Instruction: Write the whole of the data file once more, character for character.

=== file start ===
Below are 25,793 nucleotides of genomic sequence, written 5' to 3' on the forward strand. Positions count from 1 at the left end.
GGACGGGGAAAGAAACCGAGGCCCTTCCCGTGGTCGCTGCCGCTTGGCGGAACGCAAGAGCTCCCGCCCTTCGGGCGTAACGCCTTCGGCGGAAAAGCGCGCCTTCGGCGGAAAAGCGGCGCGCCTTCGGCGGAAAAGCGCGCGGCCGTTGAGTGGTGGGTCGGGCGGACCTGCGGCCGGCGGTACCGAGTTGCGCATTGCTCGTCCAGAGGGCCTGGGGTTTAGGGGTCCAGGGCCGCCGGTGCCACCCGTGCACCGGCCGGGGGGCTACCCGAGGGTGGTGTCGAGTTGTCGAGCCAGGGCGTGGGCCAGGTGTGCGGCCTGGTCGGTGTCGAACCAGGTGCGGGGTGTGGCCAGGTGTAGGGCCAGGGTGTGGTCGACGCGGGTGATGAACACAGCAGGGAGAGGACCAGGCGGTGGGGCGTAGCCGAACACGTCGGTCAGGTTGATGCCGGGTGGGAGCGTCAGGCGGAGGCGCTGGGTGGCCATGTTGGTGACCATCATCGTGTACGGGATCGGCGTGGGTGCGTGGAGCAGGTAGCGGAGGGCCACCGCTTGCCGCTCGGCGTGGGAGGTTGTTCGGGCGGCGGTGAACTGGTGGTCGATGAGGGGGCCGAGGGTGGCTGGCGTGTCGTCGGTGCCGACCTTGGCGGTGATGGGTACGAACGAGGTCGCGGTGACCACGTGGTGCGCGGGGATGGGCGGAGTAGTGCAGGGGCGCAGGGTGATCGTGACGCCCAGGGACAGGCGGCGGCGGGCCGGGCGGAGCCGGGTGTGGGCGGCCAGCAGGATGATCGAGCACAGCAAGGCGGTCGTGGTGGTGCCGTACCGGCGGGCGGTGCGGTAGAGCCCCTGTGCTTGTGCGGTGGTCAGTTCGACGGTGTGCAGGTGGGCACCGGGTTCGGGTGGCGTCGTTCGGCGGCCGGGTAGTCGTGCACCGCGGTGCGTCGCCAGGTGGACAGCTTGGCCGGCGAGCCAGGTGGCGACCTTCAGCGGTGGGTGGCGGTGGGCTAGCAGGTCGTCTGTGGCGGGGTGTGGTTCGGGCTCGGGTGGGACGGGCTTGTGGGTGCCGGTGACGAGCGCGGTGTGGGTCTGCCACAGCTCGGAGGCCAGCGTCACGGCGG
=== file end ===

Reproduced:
Below are 25,793 nucleotides of genomic sequence, written 5' to 3' on the forward strand. Positions count from 1 at the left end.
GGACGGGGAAAGAAACCGAGGCCCTTCCCGTGGTCGCTGCCGCTTGGCGGAACGCAAGAGCTCCCGCCCTTCGGGCGTAACGCCTTCGGCGGAAAAGCGCGCCTTCGGCGGAAAAGCGGCGCGCCTTCGGCGGAAAAGCGCGCGGCCGTTGAGTGGTGGGTCGGGCGGACCTGCGGCCGGCGGTACCGAGTTGCGCATTGCTCGTCCAGAGGGCCTGGGGTTTAGGGGTCCAGGGCCGCCGGTGCCACCCGTGCACCGGCCGGGGGGCTACCCGAGGGTGGTGTCGAGTTGTCGAGCCAGGGCGTGGGCCAGGTGTGCGGCCTGGTCGGTGTCGAACCAGGTGCGGGGTGTGGCCAGGTGTAGGGCCAGGGTGTGGTCGACGCGGGTGATGAACACAGCAGGGAGAGGACCAGGCGGTGGGGCGTAGCCGAACACGTCGGTCAGGTTGATGCCGGGTGGGAGCGTCAGGCGGAGGCGCTGGGTGGCCATGTTGGTGACCATCATCGTGTACGGGATCGGCGTGGGTGCGTGGAGCAGGTAGCGGAGGGCCACCGCTTGCCGCTCGGCGTGGGAGGTTGTTCGGGCGGCGGTGAACTGGTGGTCGATGAGGGGGCCGAGGGTGGCTGGCGTGTCGTCGGTGCCGACCTTGGCGGTGATGGGTACGAACGAGGTCGCGGTGACCACGTGGTGCGCGGGGATGGGCGGAGTAGTGCAGGGGCGCAGGGTGATCGTGACGCCCAGGGACAGGCGGCGGCGGGCCGGGCGGAGCCGGGTGTGGGCGGCCAGCAGGATGATCGAGCACAGCAAGGCGGTCGTGGTGGTGCCGTACCGGCGGGCGGTGCGGTAGAGCCCCTGTGCTTGTGCGGTGGTCAGTTCGACGGTGTGCAGGTGGGCACCGGGTTCGGGTGGCGTCGTTCGGCGGCCGGGTAGTCGTGCACCGCGGTGCGTCGCCAGGTGGACAGCTTGGCCGGCGAGCCAGGTGGCGACCTTCAGCGGTGGGTGGCGGTGGGCTAGCAGGTCGTCTGTGGCGGGGTGTGGTTCGGGCTCGGGTGGGACGGGCTTGTGGGTGCCGGTGACGAGCGCGGTGTGGGTCTGCCACAGCTCGGAGGCCAGCGTCACGGCGG